When Apple launched the iPad in 2010, the biggest question was whether it could carve out a space between smartphones and laptops.
For a while, the answer was yes, as the iPad became Apple’s fastest-growing product. But since then, smartphones have become larger and more powerful, while laptops have become thinner, lighter, and more battery-efficient. iPad sales have felt the squeeze, declining for two straight years even as Apple’s iPhone and Mac sales flourish.
Rather than give up, Apple is sharpening its focus with the iPad Pro, which is larger and more powerful than its predecessors, with an optional keyboard and drawing stylus. The question now is whether this new space–somewhere between smaller media consumption tablets and full-blown laptops–can help revitalize the iPad as a whole.
Put another way, can the iPad become even more like a laptop without losing its sense of purpose?
During Apple’s September event, CEO Tim Cook offered a refresher on what the iPad is supposed to accomplish. “iPad is the clearest expression of our vision of the future of personal computing, a simple multi-touch piece of glass that instantly transforms into virtually anything you want it to be,” he said.
What Cook didn’t readily acknowledge is that the iPad Pro appears to compromise this vision, with both its hardware and software becoming more laptop-like.
The $169 Smart Keyboard accessory, for instance, could turn out to be essential for anyone doing copious amounts of text entry on the iPad, but it may also feel like a trade-off. As a tablet, the entire device will become heavier and more cumbersome. And as a laptop, there’s no trackpad to give your arms a rest from reaching out to the touch screen. (The iPad’s software keyboard will offer a cursor for selecting text, but there’s no word on how to access this cursor with the physical keyboard attached.)
Even without the keyboard, the size of the iPad Pro brings trade-offs compared to its smaller predecessors. While the display itself may be more immersive, the larger footprint will inhibit certain actions such as thumb typing or cradling the device in one hand. And while the iPad Pro’s upgraded processor and RAM will allow for more powerful apps, it could also create a class of software that doesn’t work with smaller models.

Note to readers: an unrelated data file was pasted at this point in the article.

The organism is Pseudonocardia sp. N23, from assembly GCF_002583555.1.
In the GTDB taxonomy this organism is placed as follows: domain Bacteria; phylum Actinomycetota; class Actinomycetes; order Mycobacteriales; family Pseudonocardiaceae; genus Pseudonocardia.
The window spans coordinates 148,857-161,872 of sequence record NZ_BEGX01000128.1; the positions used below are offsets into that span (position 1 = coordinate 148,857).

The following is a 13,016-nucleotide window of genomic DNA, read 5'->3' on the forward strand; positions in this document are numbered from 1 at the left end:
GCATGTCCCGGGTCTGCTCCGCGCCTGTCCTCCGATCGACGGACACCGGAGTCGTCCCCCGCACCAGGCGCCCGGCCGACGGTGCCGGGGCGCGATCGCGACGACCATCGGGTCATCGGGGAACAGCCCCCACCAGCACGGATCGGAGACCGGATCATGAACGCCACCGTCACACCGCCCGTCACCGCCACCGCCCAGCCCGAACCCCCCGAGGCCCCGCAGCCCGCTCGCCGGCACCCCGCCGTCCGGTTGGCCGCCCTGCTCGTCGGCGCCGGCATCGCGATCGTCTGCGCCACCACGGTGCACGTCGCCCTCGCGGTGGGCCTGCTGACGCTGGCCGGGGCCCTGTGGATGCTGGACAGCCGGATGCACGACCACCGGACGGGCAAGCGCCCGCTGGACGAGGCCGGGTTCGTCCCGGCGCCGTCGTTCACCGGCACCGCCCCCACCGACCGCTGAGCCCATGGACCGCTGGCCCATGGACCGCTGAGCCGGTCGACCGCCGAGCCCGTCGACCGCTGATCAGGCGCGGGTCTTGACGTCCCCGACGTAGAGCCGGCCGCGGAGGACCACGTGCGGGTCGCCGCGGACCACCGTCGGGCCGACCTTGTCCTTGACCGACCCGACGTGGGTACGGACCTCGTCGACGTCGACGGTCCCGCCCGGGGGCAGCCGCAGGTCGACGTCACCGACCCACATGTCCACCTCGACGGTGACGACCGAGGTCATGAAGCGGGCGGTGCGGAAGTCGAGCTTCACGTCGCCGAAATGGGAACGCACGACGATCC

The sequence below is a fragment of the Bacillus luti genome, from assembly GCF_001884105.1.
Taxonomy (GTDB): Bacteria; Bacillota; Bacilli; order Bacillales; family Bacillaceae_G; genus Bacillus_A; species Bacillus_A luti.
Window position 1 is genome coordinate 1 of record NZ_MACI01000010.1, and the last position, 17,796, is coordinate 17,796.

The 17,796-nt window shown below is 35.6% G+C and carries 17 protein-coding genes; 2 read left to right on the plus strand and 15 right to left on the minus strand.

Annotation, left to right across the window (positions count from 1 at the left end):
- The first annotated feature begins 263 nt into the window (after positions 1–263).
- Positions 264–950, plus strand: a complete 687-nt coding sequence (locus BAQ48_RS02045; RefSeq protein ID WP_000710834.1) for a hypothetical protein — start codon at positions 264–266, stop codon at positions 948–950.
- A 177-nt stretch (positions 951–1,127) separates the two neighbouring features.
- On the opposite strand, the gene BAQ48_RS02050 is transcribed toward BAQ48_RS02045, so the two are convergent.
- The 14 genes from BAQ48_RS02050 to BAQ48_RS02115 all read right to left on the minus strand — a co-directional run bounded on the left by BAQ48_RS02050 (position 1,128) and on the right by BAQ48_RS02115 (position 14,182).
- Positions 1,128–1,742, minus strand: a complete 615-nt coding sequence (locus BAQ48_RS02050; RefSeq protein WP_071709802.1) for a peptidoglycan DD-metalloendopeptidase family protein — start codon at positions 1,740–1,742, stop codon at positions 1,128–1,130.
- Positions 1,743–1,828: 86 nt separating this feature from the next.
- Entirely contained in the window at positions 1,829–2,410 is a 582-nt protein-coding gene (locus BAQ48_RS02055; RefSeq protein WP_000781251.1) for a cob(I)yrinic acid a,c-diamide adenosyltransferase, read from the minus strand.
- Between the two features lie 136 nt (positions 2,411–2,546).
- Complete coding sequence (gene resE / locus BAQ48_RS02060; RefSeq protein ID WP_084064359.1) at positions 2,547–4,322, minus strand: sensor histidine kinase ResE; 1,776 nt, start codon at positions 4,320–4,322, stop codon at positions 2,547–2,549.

Meanwhile, the iPad’s software is becoming increasingly complex. The new Slide Over and Split View features in iOS 9 let users run two apps side by side, adding an element of window management to the iPad. And with iCloud Drive, users can now expose a file system for all their documents. These features will surely make the iPad much more powerful. But as some observers such as Ben Thompson have pointed out, they also risk making the iPad feel less like a simple piece of glass.
Unless Tim Cook has a short memory, he must be conscious of these compromises. It was Cook, after all, who once dismissed laptop-tablet hybrids such as Microsoft’s Surface. “Anything can be forced to converge,” Cook said in a 2012 earnings call, “but the problem is that products are about trade-offs, and you begin to make trade-offs to the point where what you have left doesn’t please anyone.”
It makes you wonder why Cook and company ultimately felt that some trade-offs were necessary.
The iPad Pro’s more laptop-like qualities could be Apple’s way of appealing to app makers, says Kevin La Rue, vice president for photography software maker Macphun. As an example, he points to Adobe, whose Creative Cloud apps will make use of the Apple Pencil stylus, and Microsoft, which is fully embracing Split View multitasking in its Office software.
“I think they had to get there from a hardware standpoint, and I think it could actually cause a resurgence in serious app developers wanting to do stuff for the platform,” La Rue says.
Macphun, for its part, is planning to port more of its Mac apps to the iPad Pro in 2016, taking advantage of the Apple Pencil, faster processor, and 4 GB of RAM. (The company is debating whether these apps should have Pro-only features or be entirely exclusive to iPad Pro users). And if anything, La Rue is hoping for even more PC-like conceits, such as connectivity to a second display or an external hard drive.
At some point, however, the thing that La Rue is describing starts to sound like a Mac. But he’s emphatic in saying that the two platforms should not converge. The appeal of the iPad is that it’s still fundamentally a tablet, but that users can mix or match accessories as the situation demands.
“You can go in with a base iPad, and that may be perfectly fine for 60% of the buyers, and then you add on these accessories,” La Rue says. “If you bought it, and had all that stuff in-box, then you’re getting awful close to the [MacBook] Air.”
But again, we come back to the central question: Why even bother tacking on these accessories at all? Why use an iPad Pro if your Windows PC or Mac is already an effective productivity tool?
In talking to app makers, there’s a sense that the answer is still illusive. La Rue, for instance, says Macphun is still figuring out how many people will finish a photo-editing job on their tablets, versus using it as a starting point.
But Peter Arvai, cofounder and CEO of presentation software Prezi, believes that’s okay. He sees the iPad as an entirely new computing format, one that’s more adaptable and flexible than anything that came before. Understanding how best to use it is going to take time, and that only speaks to its disruptive potential.
“To assume that just because we launch an iPad that we immediately figure out how to use it the right way, I don’t think it’s the right assumption,” he says.
In the meantime, the iPad Pro is merely providing some more familiar tools from the laptop age. Even if they cloud Apple’s vision for the future of computing, it’s a better alternative than no future at all.